The project aims to provide modern audiences with a sense of just how often colonists encountered these advertisements in their daily lives. Enslaved men, women, and children appeared in print somewhere in the colonies almost every single day. Those advertisements served as a constant backdrop for social, cultural, economic, and political life in colonial and revolutionary America. Colonists who did not purport to own enslaved people were still confronted with slavery as well as invited to maintain the system by purchasing enslaved men, women, and children or assisting in the capture of so-called “runaways” who sought to free themselves from bondage. The frequency of these newspaper advertisements suggests just how embedded slavery was in colonial and revolutionary American culture in everyday interactions beyond the printed page.

These advertisements also testify to the experiences of enslaved men, women, and children, though readers must consider that those experiences have been remediated through descriptions offered by enslavers rather than enslaved people themselves. Often unnamed in the advertisements, enslaved men, women, and children were not invisible or unimportant in early America.

These advertisements appeared in colonial American newspapers 250 years ago today.

Massachusetts Gazette and Boston Post-Boy (May 13, 1771).

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New-York Gazette and Weekly Mercury (May 13, 1771).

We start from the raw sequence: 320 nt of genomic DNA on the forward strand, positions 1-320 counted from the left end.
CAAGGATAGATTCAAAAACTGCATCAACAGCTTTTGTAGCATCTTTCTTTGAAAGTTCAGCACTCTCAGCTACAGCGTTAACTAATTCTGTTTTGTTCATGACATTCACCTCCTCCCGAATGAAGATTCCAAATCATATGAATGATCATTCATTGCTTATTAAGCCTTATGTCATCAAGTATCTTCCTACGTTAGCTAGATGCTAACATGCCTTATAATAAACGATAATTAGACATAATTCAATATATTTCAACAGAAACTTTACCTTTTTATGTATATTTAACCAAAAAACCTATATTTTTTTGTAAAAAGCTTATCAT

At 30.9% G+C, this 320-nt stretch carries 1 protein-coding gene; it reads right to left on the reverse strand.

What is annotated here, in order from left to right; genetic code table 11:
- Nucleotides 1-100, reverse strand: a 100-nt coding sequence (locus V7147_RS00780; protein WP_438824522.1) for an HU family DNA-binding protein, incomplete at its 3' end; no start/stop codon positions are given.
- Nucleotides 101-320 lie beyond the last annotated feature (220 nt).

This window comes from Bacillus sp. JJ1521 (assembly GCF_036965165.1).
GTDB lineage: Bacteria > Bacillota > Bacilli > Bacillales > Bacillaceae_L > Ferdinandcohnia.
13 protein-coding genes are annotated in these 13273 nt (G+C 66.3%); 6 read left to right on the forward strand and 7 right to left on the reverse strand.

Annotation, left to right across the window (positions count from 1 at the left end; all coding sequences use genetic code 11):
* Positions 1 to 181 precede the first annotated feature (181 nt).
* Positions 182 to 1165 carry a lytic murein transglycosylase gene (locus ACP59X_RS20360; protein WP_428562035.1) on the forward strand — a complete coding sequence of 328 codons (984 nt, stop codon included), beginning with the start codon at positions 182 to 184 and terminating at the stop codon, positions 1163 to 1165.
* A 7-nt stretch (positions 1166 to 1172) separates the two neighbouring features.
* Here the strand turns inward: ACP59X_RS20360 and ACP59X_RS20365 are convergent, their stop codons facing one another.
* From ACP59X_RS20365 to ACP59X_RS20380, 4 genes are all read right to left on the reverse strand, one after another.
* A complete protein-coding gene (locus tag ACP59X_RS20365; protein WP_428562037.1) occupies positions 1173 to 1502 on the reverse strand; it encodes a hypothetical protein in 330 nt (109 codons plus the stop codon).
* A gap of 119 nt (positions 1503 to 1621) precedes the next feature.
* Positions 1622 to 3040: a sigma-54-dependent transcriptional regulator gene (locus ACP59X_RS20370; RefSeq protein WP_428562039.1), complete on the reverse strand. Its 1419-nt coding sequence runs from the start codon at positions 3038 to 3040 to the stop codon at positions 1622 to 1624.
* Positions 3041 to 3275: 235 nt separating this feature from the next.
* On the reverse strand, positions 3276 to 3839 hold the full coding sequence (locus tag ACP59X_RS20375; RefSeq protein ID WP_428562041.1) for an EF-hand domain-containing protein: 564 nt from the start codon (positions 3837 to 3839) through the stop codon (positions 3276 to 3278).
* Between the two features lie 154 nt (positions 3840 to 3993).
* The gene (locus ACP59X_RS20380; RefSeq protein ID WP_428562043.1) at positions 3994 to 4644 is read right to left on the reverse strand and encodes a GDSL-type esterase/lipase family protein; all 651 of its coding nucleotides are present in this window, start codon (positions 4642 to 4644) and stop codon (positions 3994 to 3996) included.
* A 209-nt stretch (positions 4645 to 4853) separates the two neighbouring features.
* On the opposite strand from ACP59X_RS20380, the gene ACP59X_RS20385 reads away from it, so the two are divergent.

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New-York Gazette and Weekly Mercury (May 13, 1771).

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Supplement to the New-York Gazette and Weekly Mercury (May 13, 1771).

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Supplement to the New-York Gazette and Weekly Mercury (May 13, 1771).

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South-Carolina and American General Gazette (May 13, 1771).

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South-Carolina and American General Gazette (May 13, 1771).

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South-Carolina and American General Gazette (May 13, 1771).

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South-Carolina and American General Gazette (May 13, 1771).

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South-Carolina and American General Gazette (May 13, 1771).

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South-Carolina and American General Gazette (May 13, 1771).

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South-Carolina and American General Gazette (May 13, 1771).

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South-Carolina and American General Gazette (May 13, 1771).